By Simon Jessop
LONDON – Lululemon Athletica Inc and H&M Group are among backers of a $250 million fund aiming to speed up efforts to cut carbon emissions in the fashion industry’s supply chain, non-profit group Apparel Impact Institute said on Wednesday.
Bringing together clothing brands, philanthropic donors and other industry stakeholders, the institute’s Fashion Climate Fund also hopes to unlock a further $2 billion in funding once effective solutions have been found and scaled up.
Other early backers include the H&M Foundation and the Schmidt Family Foundation. More are expected to be announced in the coming months, with the fund hoping to raise $10 million from each.
“The urgency to address the climate issues has never been more acute. Early-stage innovations and new solutions play a critical role, but the impact does not happen before they can be scaled, and the industry starts adopting and implementing them,” said the H&M Foundation’s Christiane Dolva.
“The Fashion Climate Fund will support new programmes and solutions with a structured pipeline for getting from pilot to scale. We believe it provides a powerful mechanism to overcome the challenges of getting new solutions implemented by the industry, and thereby accelerate the progress on climate action.”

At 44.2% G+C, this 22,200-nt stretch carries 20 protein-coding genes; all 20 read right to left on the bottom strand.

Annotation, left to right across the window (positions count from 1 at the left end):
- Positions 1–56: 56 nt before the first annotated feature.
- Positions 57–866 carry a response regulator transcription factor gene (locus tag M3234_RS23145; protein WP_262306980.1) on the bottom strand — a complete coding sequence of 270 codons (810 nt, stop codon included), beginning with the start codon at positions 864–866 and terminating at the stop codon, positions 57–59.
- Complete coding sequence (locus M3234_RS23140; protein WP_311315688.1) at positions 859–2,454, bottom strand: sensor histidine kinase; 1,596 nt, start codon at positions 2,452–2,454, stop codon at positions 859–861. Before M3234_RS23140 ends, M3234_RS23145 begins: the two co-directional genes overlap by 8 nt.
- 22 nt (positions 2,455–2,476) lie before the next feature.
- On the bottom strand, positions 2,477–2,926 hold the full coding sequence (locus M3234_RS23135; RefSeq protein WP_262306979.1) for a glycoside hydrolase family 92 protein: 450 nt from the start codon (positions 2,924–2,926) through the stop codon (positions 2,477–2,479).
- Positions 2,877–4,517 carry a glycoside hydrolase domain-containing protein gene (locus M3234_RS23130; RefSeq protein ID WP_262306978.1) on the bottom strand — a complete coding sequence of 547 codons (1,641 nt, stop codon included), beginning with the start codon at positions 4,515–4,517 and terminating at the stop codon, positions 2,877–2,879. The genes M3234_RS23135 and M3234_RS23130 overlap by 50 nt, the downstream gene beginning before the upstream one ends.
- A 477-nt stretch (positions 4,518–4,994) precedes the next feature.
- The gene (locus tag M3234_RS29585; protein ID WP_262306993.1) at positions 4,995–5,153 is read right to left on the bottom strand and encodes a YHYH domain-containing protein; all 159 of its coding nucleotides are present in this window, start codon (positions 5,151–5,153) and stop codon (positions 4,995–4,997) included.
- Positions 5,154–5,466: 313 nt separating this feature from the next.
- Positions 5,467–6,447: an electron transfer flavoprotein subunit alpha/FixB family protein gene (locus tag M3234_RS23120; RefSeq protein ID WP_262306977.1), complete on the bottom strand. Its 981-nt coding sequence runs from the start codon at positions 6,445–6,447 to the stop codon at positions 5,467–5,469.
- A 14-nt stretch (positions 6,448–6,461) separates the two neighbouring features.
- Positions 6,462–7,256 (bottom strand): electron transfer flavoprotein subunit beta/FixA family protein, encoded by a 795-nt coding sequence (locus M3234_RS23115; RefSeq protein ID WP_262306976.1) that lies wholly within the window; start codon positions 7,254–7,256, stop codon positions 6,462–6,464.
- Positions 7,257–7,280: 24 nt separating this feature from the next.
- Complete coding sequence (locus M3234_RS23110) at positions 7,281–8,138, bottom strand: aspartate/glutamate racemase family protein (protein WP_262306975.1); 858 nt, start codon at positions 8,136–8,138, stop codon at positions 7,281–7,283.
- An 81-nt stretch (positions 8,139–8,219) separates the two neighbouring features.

While many of the world’s leading companies have committed to reaching net-zero emissions across their businesses by mid-century and to halving emissions by 2030, the Apparel Impact Institute said many large barriers remain.
A recent study it conducted with the World Resources Institute found 96% of the fashion industry’s emissions come from third-party farms and factories used by multiple firms.
The fund will help finance a range of initiatives including expanding the use of renewable energy, developing next-generation materials, ditching the use of coal in manufacturing and improving energy efficiency.
It hopes that the use of philanthropic capital to help fund early stage projects and the forging of partnerships with retailers to scale up successful initiatives will encourage other industry participants to help meet future funding needs.
(Reporting by Simon Jessop in London; Editing by Edwina Gibbs)